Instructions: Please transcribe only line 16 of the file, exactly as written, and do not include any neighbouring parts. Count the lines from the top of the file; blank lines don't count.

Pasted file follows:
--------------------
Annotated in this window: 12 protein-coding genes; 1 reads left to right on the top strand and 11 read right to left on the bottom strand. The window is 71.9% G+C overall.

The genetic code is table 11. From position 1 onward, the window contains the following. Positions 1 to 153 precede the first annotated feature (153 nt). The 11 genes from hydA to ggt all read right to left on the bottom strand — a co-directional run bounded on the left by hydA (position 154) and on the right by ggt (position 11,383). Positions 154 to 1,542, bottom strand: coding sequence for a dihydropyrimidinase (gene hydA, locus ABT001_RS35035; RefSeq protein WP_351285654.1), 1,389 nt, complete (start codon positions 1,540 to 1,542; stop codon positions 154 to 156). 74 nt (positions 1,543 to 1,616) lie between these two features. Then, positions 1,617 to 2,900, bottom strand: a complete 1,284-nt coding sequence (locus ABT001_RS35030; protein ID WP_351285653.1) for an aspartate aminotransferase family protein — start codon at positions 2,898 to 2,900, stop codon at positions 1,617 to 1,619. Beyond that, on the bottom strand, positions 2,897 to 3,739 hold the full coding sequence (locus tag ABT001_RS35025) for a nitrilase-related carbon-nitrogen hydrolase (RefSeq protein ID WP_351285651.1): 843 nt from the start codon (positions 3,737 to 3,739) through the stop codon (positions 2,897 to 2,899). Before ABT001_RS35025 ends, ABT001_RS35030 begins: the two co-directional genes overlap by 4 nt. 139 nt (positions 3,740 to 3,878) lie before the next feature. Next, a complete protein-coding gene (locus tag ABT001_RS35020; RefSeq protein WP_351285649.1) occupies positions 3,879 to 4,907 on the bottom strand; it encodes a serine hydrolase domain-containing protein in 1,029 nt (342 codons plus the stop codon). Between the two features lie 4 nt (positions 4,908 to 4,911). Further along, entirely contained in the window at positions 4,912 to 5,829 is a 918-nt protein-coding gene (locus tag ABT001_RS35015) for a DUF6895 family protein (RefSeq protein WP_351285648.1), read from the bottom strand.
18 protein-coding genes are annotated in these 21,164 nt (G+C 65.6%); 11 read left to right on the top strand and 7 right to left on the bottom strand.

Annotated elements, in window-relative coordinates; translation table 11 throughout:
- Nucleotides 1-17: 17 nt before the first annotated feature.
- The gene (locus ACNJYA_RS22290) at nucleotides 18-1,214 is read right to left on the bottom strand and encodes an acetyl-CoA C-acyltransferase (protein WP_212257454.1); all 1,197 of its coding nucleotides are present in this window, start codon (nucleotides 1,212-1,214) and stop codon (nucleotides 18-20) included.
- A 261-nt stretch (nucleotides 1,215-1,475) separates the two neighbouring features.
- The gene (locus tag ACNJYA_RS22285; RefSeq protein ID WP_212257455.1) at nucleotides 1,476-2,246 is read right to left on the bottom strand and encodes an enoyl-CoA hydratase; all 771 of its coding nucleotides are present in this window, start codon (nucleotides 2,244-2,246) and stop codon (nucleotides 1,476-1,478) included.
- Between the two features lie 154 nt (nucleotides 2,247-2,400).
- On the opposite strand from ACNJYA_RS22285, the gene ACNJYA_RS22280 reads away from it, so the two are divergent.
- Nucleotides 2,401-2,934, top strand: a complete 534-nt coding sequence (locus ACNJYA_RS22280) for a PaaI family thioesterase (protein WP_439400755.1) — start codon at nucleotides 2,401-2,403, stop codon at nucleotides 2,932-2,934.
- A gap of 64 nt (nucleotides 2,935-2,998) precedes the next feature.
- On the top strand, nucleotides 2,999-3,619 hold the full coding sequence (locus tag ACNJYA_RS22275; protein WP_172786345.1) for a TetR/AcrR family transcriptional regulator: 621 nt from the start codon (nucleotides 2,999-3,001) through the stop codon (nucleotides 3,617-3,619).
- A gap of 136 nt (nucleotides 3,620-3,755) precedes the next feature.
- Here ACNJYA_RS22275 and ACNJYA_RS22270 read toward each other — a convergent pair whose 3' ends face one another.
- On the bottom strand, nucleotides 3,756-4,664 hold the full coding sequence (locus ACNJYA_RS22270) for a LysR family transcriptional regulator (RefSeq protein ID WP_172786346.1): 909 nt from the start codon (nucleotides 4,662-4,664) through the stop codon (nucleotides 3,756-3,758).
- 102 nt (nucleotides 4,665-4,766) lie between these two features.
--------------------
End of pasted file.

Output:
- On the bottom strand, nucleotides 3,756-4,664 hold the full coding sequence (locus ACNJYA_RS22270) for a LysR family transcriptional regulator (RefSeq protein ID WP_172786346.1): 909 nt from the start codon (nucleotides 4,662-4,664) through the stop codon (nucleotides 3,756-3,758).